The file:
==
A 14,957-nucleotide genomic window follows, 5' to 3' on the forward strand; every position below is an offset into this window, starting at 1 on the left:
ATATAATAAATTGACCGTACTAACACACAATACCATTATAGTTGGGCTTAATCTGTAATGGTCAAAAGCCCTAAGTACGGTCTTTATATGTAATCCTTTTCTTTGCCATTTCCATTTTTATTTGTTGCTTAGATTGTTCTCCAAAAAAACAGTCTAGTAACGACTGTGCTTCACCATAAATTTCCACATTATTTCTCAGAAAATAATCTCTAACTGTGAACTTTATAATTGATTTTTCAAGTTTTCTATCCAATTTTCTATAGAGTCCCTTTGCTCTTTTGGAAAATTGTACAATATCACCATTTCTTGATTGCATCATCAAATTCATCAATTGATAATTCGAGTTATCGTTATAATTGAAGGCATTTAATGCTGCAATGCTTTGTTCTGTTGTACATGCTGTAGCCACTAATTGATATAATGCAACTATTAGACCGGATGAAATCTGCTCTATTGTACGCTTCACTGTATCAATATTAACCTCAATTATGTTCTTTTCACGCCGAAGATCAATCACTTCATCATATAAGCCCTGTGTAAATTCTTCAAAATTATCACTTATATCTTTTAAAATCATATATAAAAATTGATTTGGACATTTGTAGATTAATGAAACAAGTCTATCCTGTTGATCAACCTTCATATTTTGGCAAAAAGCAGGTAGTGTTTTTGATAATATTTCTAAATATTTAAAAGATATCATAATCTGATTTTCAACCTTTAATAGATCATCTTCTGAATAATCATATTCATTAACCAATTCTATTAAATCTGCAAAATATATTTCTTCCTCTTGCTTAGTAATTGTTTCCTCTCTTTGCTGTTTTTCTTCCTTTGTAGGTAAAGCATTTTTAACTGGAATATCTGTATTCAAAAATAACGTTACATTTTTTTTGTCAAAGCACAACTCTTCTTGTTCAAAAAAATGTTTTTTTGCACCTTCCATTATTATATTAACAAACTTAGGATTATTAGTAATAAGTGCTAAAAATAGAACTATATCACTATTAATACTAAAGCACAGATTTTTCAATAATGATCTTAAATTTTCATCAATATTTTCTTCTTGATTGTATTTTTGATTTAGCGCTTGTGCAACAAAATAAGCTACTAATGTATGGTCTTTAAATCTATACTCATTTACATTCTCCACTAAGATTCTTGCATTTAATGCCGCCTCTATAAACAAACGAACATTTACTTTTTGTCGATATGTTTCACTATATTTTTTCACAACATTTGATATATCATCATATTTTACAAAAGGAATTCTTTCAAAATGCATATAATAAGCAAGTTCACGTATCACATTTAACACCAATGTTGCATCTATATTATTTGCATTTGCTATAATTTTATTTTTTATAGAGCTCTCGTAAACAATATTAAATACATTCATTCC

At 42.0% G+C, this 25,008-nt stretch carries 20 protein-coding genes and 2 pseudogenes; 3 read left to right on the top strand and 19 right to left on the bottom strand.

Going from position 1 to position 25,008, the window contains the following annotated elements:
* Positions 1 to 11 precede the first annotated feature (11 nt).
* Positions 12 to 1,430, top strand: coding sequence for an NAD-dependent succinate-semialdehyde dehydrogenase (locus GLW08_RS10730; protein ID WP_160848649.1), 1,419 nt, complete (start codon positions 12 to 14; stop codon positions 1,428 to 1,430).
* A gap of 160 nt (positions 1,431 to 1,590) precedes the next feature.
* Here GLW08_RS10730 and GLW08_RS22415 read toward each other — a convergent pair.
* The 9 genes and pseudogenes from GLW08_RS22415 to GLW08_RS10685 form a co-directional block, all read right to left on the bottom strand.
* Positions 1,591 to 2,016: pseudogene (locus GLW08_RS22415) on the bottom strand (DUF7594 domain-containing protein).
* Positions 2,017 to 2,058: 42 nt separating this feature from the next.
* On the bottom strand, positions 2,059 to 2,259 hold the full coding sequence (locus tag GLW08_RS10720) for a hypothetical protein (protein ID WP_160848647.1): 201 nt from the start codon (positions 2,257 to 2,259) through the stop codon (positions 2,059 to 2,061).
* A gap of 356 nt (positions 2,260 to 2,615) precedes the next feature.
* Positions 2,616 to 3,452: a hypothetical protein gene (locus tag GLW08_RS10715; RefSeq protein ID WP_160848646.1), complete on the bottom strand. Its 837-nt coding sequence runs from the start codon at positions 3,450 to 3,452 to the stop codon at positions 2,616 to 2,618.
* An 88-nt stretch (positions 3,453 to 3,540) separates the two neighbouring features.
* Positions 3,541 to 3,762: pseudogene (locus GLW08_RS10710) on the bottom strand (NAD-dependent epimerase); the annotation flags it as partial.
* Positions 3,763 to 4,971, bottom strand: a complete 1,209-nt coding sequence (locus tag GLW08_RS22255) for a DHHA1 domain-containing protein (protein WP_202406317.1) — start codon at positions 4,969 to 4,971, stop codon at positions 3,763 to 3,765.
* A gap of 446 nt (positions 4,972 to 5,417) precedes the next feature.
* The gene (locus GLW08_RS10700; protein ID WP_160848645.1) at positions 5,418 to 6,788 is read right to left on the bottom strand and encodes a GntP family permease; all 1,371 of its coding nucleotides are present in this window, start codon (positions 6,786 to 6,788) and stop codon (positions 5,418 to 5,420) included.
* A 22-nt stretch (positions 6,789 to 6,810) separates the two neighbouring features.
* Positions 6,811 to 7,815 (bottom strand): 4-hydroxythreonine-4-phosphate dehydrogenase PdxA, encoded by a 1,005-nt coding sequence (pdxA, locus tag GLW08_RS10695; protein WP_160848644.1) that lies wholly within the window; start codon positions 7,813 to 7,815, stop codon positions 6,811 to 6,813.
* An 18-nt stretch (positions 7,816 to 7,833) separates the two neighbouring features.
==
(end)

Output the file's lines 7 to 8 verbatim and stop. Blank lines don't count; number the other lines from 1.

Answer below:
* A gap of 160 nt (positions 1,431 to 1,590) precedes the next feature.
* Here GLW08_RS10730 and GLW08_RS22415 read toward each other — a convergent pair.